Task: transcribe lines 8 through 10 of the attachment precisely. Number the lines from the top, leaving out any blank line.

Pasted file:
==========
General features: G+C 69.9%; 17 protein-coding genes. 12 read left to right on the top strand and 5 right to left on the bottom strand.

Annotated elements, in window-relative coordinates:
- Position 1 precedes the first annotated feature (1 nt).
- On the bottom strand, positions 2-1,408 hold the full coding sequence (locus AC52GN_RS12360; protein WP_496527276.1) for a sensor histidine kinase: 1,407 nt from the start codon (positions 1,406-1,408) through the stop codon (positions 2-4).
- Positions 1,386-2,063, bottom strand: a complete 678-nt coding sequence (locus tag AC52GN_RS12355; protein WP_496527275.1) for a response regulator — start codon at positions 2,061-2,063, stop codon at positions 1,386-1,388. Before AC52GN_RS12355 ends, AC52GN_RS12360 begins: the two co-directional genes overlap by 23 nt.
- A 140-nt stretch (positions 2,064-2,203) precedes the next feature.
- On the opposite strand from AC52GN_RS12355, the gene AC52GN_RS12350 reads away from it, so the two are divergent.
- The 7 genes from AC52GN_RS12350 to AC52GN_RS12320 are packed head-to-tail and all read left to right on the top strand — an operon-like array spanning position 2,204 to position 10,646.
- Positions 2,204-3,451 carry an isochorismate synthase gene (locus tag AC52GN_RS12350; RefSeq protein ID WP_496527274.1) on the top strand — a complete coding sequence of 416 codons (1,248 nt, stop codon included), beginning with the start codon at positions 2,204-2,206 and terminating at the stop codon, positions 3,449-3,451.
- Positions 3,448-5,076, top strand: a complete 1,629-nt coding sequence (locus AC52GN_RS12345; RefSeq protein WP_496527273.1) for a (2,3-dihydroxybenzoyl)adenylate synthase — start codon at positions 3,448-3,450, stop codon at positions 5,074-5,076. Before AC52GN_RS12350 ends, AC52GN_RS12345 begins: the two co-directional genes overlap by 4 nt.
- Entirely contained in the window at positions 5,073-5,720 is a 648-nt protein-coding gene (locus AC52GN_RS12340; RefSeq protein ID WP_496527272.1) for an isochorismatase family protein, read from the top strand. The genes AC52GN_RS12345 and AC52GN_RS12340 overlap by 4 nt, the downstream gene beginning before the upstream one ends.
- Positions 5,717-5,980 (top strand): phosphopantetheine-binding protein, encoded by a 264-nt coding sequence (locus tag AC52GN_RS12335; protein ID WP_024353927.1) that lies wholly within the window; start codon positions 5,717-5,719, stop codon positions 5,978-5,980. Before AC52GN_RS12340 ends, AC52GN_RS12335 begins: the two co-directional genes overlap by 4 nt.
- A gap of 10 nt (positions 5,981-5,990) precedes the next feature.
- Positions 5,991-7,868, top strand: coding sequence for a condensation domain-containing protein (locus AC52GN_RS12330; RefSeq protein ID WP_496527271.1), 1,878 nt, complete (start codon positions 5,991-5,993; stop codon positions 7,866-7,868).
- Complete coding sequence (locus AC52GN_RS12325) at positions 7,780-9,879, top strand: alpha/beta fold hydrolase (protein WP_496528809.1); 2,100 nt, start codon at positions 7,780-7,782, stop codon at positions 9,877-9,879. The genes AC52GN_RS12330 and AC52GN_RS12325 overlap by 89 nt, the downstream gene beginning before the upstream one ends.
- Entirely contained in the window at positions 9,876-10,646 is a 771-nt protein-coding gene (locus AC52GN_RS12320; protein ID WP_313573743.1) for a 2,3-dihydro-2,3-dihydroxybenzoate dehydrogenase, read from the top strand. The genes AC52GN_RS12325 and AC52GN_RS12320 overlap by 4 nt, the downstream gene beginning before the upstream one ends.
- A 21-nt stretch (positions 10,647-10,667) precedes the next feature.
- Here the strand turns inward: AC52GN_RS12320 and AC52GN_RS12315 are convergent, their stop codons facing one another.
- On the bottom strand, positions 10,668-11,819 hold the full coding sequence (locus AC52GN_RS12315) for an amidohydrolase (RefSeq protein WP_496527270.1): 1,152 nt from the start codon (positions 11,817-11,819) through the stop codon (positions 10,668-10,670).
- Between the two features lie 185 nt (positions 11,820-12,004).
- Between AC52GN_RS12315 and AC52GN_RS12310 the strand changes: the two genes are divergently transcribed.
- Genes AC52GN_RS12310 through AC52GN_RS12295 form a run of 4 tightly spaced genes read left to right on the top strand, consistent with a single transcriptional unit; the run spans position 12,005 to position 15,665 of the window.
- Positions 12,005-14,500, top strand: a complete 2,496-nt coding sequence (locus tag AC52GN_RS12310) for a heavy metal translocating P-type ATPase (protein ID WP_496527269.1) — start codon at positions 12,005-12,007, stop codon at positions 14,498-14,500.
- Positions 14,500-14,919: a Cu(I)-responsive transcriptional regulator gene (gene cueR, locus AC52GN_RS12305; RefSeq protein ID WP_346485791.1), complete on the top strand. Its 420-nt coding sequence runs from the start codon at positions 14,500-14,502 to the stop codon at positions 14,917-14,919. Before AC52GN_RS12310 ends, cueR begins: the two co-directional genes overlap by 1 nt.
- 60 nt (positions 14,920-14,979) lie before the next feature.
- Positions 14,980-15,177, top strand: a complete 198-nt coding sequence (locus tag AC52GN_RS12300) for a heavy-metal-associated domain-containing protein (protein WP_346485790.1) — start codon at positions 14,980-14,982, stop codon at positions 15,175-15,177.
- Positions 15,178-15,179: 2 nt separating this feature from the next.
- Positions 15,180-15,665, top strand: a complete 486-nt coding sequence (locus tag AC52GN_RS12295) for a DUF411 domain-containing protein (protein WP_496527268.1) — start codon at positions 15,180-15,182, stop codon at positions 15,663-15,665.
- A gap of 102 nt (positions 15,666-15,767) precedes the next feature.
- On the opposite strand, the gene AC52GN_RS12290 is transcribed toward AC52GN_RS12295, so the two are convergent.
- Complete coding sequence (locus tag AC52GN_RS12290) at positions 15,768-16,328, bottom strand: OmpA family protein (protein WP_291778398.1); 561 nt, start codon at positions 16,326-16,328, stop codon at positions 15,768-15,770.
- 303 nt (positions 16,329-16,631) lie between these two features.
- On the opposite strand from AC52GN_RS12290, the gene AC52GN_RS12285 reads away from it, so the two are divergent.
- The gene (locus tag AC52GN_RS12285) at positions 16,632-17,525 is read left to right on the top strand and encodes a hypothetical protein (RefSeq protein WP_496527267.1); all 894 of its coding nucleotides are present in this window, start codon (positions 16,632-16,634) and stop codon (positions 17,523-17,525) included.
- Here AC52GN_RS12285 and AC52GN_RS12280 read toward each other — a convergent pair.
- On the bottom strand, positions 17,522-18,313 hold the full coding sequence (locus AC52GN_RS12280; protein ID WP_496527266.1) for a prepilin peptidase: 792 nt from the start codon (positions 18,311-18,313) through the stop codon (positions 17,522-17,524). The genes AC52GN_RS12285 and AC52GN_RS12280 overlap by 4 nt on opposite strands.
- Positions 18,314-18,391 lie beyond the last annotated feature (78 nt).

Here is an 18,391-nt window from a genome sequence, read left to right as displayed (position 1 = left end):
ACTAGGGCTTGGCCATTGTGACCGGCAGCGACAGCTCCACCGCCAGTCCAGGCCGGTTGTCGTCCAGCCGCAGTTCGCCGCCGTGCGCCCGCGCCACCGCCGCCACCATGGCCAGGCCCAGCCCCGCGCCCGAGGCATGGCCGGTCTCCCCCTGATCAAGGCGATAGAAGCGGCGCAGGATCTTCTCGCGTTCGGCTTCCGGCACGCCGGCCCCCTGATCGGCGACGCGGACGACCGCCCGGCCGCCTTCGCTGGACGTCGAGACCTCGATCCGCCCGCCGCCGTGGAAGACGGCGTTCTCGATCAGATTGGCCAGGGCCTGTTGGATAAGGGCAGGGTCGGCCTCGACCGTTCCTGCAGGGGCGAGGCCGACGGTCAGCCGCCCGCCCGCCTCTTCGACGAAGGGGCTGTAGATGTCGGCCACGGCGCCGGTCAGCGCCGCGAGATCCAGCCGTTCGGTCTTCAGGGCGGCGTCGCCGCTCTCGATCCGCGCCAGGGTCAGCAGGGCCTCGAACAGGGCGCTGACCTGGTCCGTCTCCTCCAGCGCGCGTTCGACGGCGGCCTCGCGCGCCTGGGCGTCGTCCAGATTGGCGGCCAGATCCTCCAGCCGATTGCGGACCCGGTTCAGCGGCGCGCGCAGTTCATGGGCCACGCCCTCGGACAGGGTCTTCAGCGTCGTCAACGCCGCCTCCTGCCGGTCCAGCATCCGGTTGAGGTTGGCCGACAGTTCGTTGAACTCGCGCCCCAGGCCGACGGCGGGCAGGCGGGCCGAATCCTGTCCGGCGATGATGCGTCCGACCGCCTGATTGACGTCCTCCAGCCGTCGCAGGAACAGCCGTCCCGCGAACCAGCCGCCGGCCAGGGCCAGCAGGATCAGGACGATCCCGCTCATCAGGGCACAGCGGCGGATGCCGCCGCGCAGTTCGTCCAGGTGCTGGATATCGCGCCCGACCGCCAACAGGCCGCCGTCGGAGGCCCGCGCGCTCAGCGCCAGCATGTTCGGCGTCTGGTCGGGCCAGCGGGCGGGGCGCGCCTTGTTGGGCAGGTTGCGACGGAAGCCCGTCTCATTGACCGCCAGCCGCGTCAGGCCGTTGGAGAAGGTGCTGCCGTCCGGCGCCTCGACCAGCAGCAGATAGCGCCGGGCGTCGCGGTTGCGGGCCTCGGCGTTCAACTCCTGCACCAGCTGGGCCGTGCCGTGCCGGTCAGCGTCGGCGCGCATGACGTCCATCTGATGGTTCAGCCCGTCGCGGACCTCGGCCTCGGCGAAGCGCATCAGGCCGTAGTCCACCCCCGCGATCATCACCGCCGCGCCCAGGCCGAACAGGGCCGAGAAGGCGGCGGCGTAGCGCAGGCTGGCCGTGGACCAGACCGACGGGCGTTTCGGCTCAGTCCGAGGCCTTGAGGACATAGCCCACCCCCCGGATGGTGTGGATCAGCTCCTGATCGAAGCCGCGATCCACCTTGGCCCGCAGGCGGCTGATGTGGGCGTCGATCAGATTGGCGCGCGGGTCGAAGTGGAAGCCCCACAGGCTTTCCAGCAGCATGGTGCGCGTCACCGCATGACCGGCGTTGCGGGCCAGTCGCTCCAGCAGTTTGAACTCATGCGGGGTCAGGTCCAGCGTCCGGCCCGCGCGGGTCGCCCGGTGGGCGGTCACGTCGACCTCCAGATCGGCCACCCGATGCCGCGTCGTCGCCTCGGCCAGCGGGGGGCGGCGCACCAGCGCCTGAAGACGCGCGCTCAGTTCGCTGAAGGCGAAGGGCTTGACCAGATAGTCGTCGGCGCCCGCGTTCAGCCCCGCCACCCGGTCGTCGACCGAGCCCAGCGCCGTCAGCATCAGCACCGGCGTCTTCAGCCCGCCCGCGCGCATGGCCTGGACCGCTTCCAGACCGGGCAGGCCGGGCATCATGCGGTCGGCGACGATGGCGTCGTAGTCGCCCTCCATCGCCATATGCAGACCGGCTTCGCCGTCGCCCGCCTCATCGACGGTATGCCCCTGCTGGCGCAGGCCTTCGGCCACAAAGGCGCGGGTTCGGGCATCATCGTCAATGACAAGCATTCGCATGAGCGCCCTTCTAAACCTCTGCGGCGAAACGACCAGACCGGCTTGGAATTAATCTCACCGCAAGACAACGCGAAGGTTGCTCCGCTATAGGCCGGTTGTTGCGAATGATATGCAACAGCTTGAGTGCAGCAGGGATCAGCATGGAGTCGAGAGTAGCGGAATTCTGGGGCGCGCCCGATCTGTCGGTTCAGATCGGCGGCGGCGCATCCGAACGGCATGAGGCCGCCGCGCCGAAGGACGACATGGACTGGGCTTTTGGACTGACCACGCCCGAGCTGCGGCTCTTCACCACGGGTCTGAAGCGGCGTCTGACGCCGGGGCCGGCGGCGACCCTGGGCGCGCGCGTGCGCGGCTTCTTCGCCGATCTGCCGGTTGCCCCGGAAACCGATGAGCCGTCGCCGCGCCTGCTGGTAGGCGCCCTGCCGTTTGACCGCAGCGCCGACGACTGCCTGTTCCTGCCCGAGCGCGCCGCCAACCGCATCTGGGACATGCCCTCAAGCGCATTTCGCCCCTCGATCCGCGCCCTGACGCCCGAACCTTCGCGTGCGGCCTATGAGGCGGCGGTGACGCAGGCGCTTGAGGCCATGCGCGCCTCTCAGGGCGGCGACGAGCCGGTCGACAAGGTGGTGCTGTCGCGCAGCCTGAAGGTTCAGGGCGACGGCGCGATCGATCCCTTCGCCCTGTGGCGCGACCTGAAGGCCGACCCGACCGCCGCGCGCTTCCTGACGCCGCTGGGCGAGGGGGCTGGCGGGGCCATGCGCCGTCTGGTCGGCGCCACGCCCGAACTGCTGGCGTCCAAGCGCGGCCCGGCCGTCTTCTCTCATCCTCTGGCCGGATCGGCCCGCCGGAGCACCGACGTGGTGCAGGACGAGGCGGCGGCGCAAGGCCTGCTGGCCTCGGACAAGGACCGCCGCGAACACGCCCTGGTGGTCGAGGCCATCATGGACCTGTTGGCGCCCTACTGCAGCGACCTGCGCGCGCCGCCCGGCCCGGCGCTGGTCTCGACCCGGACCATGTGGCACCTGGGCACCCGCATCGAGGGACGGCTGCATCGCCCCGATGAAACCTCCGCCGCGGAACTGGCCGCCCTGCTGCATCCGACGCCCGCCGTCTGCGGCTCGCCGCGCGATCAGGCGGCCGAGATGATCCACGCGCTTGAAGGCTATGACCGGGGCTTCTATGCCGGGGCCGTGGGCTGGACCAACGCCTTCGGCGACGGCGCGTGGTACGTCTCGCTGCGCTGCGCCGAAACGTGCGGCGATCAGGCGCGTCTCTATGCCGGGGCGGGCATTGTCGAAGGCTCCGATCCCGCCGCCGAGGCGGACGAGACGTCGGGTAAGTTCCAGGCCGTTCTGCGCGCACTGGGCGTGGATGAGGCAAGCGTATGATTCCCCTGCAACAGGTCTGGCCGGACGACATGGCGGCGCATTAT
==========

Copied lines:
- The 7 genes from AC52GN_RS12350 to AC52GN_RS12320 are packed head-to-tail and all read left to right on the top strand — an operon-like array spanning position 2,204 to position 10,646.
- Positions 2,204-3,451 carry an isochorismate synthase gene (locus tag AC52GN_RS12350; RefSeq protein ID WP_496527274.1) on the top strand — a complete coding sequence of 416 codons (1,248 nt, stop codon included), beginning with the start codon at positions 2,204-2,206 and terminating at the stop codon, positions 3,449-3,451.
- Positions 3,448-5,076, top strand: a complete 1,629-nt coding sequence (locus AC52GN_RS12345; RefSeq protein WP_496527273.1) for a (2,3-dihydroxybenzoyl)adenylate synthase — start codon at positions 3,448-3,450, stop codon at positions 5,074-5,076. Before AC52GN_RS12350 ends, AC52GN_RS12345 begins: the two co-directional genes overlap by 4 nt.